Nevertheless, unlike the dominant imagery of Partition refugees as a displaced, helpless and vulnerable lot, there was a group of refugees who not only managed to escape the inhuman treatment meted out to Partition victims, but also rooted themselves firmly in their ‘land of refuge’. These were the bhadralok (literally, elite) refugees of former East Bengal. After the Partition, the intelligentsia and civil servants of erstwhile Bengal who were hitherto proud of their elite cultural refinements found themselves in a precarious position as Bengal was partitioned into two: West Bengal, which remained in India, and East Bengal, which went to Pakistan, and later Bangladesh after the partition of Pakistan in 1971.
The bhadralok who migrated to India after Partition soon began demanding a niche for themselves in Delhi. They even formed the East Pakistan Displaced Persons Association (E.P.D.P.) in 1954 and began lobbying for a residential neighbourhood. The bhadralok leading the lobby included Chandra Kumar Mukherjee, Subodh Gopal Basumallik, Ashutosh Dutta, Bimal Bhusan Chakraborty and the then chief election commissioner, S.P. Sen Verma.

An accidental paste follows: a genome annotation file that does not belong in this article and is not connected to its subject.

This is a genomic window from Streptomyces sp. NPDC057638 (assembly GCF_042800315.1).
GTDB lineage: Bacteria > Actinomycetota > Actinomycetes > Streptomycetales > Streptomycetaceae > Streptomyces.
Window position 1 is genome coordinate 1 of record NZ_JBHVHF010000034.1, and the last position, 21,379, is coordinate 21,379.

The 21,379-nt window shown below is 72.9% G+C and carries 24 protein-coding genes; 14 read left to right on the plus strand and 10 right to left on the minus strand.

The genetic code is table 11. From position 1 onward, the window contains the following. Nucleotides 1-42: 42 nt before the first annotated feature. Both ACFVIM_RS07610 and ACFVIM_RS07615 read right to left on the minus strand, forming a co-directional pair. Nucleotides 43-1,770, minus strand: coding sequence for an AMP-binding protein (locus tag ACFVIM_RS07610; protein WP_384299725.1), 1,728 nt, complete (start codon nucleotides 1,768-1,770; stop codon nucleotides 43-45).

A colony for elite refugees
The bhadralok refugees were eventually alloted land in the 1960s, in what used to be the far-flung, uninhabited and forested area of South Delhi. To get the plots, members of the East Pakistan Displaced Persons Association were required to provide some documents of their erstwhile residential status belonging to East Bengal, and they were required to be ‘already residing and gainfully employed in the capital’. Thus sprang up a new colony, called the E.P.D.P. Colony, in the deserted landscape of South Delhi, where one could often hear wolves howling at night. Soon, many ‘non-kulin’ Bengali refugees and Bengalis from the surrounding who had not been actually displaced during Partition also migrated to the periphery of the E.P.D.P. Colony. Within decades, this barren, rocky neighbourhood of refugees transformed into one of the poshest localities of Delhi, rechristening itself as C.R. Park.